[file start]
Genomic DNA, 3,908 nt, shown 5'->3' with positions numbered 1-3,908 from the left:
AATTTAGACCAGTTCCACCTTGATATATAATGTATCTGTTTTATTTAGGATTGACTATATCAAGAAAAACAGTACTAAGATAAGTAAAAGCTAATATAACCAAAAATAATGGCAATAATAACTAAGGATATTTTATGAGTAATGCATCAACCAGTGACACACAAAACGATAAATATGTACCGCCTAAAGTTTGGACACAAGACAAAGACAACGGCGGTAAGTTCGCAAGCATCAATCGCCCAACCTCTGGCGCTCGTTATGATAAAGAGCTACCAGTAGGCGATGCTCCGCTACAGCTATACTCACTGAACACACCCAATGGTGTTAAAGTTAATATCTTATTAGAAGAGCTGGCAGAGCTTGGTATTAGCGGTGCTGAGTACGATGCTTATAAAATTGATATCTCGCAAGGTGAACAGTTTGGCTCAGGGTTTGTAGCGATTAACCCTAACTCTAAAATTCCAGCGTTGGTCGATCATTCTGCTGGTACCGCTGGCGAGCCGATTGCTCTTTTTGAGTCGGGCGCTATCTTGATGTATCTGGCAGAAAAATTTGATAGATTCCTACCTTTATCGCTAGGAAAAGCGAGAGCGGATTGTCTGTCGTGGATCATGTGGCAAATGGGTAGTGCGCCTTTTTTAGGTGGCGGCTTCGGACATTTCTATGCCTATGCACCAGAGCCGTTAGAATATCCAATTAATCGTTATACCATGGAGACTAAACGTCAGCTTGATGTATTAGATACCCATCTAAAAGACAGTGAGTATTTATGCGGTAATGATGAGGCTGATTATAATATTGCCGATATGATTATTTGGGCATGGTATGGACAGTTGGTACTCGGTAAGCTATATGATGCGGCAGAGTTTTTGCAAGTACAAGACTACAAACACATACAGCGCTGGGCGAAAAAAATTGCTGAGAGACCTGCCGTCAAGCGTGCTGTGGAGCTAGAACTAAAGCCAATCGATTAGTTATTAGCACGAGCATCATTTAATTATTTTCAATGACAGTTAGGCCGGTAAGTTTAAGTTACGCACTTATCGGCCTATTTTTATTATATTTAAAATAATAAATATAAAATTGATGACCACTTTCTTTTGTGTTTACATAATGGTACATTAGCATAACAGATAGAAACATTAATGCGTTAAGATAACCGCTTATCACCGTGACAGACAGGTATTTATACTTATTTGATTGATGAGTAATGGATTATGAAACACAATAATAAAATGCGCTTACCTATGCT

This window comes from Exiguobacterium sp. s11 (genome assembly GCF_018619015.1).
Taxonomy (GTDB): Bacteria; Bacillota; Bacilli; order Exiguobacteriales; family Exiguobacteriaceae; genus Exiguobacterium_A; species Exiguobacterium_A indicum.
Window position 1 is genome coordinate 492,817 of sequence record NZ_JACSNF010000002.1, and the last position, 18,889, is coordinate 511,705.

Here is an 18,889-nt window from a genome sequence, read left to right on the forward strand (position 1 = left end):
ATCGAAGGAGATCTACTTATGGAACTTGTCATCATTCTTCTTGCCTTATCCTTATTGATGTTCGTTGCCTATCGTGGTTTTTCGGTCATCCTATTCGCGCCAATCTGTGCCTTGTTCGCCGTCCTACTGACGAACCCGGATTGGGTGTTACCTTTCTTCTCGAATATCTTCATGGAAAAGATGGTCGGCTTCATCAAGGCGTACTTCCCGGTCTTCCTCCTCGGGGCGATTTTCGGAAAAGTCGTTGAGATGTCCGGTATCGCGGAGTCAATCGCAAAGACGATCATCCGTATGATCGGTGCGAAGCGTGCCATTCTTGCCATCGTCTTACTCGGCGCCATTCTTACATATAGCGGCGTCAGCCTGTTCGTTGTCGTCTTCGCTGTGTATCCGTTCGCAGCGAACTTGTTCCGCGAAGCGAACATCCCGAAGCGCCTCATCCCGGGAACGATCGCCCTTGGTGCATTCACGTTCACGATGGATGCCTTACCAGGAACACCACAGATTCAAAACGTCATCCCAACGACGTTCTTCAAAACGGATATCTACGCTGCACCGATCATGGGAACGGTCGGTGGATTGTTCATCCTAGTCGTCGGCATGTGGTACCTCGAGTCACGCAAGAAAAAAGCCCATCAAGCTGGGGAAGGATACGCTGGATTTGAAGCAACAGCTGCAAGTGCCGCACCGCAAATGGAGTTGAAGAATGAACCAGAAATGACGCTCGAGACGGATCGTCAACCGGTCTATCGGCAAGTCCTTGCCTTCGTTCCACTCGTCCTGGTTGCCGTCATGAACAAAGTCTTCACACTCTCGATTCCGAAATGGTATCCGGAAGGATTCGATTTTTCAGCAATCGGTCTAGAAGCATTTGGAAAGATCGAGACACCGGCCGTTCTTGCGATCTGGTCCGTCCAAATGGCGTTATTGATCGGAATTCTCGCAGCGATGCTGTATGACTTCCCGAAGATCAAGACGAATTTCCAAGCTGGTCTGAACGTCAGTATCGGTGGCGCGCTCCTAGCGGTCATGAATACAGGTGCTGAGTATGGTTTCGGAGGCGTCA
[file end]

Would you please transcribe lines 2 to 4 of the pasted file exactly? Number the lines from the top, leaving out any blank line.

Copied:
AATTTAGACCAGTTCCACCTTGATATATAATGTATCTGTTTTATTTAGGATTGACTATATCAAGAAAAACAGTACTAAGATAAGTAAAAGCTAATATAACCAAAAATAATGGCAATAATAACTAAGGATATTTTATGAGTAATGCATCAACCAGTGACACACAAAACGATAAATATGTACCGCCTAAAGTTTGGACACAAGACAAAGACAACGGCGGTAAGTTCGCAAGCATCAATCGCCCAACCTCTGGCGCTCGTTATGATAAAGAGCTACCAGTAGGCGATGCTCCGCTACAGCTATACTCACTGAACACACCCAATGGTGTTAAAGTTAATATCTTATTAGAAGAGCTGGCAGAGCTTGGTATTAGCGGTGCTGAGTACGATGCTTATAAAATTGATATCTCGCAAGGTGAACAGTTTGGCTCAGGGTTTGTAGCGATTAACCCTAACTCTAAAATTCCAGCGTTGGTCGATCATTCTGCTGGTACCGCTGGCGAGCCGATTGCTCTTTTTGAGTCGGGCGCTATCTTGATGTATCTGGCAGAAAAATTTGATAGATTCCTACCTTTATCGCTAGGAAAAGCGAGAGCGGATTGTCTGTCGTGGATCATGTGGCAAATGGGTAGTGCGCCTTTTTTAGGTGGCGGCTTCGGACATTTCTATGCCTATGCACCAGAGCCGTTAGAATATCCAATTAATCGTTATACCATGGAGACTAAACGTCAGCTTGATGTATTAGATACCCATCTAAAAGACAGTGAGTATTTATGCGGTAATGATGAGGCTGATTATAATATTGCCGATATGATTATTTGGGCATGGTATGGACAGTTGGTACTCGGTAAGCTATATGATGCGGCAGAGTTTTTGCAAGTACAAGACTACAAACACATACAGCGCTGGGCGAAAAAAATTGCTGAGAGACCTGCCGTCAAGCGTGCTGTGGAGCTAGAACTAAAGCCAATCGATTAGTTATTAGCACGAGCATCATTTAATTATTTTCAATGACAGTTAGGCCGGTAAGTTTAAGTTACGCACTTATCGGCCTATTTTTATTATATTTAAAATAATAAATATAAAATTGATGACCACTTTCTTTTGTGTTTACATAATGGTACATTAGCATAACAGATAGAAACATTAATGCGTTAAGATAACCGCTTATCACCGTGACAGACAGGTATTTATACTTATTTGATTGATGAGTAATGGATTATGAAACACAATAATAAAATGCGCTTACCTATGCT

This window comes from Exiguobacterium sp. s11 (genome assembly GCF_018619015.1).
Taxonomy (GTDB): Bacteria; Bacillota; Bacilli; order Exiguobacteriales; family Exiguobacteriaceae; genus Exiguobacterium_A; species Exiguobacterium_A indicum.